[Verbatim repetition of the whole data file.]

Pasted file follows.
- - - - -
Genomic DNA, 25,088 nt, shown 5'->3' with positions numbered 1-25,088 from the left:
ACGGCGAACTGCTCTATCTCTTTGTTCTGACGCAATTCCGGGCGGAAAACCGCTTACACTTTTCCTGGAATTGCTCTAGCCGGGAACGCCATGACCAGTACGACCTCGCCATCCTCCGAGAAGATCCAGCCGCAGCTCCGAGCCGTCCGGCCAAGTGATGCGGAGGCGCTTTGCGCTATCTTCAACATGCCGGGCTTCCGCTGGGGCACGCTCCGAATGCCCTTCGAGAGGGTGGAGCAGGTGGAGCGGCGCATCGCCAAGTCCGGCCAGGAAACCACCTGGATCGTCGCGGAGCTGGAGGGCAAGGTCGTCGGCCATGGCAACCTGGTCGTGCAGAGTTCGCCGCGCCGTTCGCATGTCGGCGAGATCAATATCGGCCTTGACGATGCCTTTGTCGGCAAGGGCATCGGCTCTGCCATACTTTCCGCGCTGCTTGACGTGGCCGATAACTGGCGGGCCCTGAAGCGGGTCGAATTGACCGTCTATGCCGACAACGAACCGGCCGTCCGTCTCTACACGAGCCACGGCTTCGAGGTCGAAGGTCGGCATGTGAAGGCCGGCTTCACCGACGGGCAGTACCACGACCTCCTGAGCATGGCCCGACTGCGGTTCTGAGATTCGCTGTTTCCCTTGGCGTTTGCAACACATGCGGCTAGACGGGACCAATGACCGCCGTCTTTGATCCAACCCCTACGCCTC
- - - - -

Genomic DNA, 25,088 nt, shown 5'->3' with positions numbered 1-25,088 from the left:
ACGGCGAACTGCTCTATCTCTTTGTTCTGACGCAATTCCGGGCGGAAAACCGCTTACACTTTTCCTGGAATTGCTCTAGCCGGGAACGCCATGACCAGTACGACCTCGCCATCCTCCGAGAAGATCCAGCCGCAGCTCCGAGCCGTCCGGCCAAGTGATGCGGAGGCGCTTTGCGCTATCTTCAACATGCCGGGCTTCCGCTGGGGCACGCTCCGAATGCCCTTCGAGAGGGTGGAGCAGGTGGAGCGGCGCATCGCCAAGTCCGGCCAGGAAACCACCTGGATCGTCGCGGAGCTGGAGGGCAAGGTCGTCGGCCATGGCAACCTGGTCGTGCAGAGTTCGCCGCGCCGTTCGCATGTCGGCGAGATCAATATCGGCCTTGACGATGCCTTTGTCGGCAAGGGCATCGGCTCTGCCATACTTTCCGCGCTGCTTGACGTGGCCGATAACTGGCGGGCCCTGAAGCGGGTCGAATTGACCGTCTATGCCGACAACGAACCGGCCGTCCGTCTCTACACGAGCCACGGCTTCGAGGTCGAAGGTCGGCATGTGAAGGCCGGCTTCACCGACGGGCAGTACCACGACCTCCTGAGCATGGCCCGACTGCGGTTCTGAGATTCGCTGTTTCCCTTGGCGTTTGCAACACATGCGGCTAGACGGGACCAATGACCGCCGTCTTTGATCCAACCCCTACGCCTC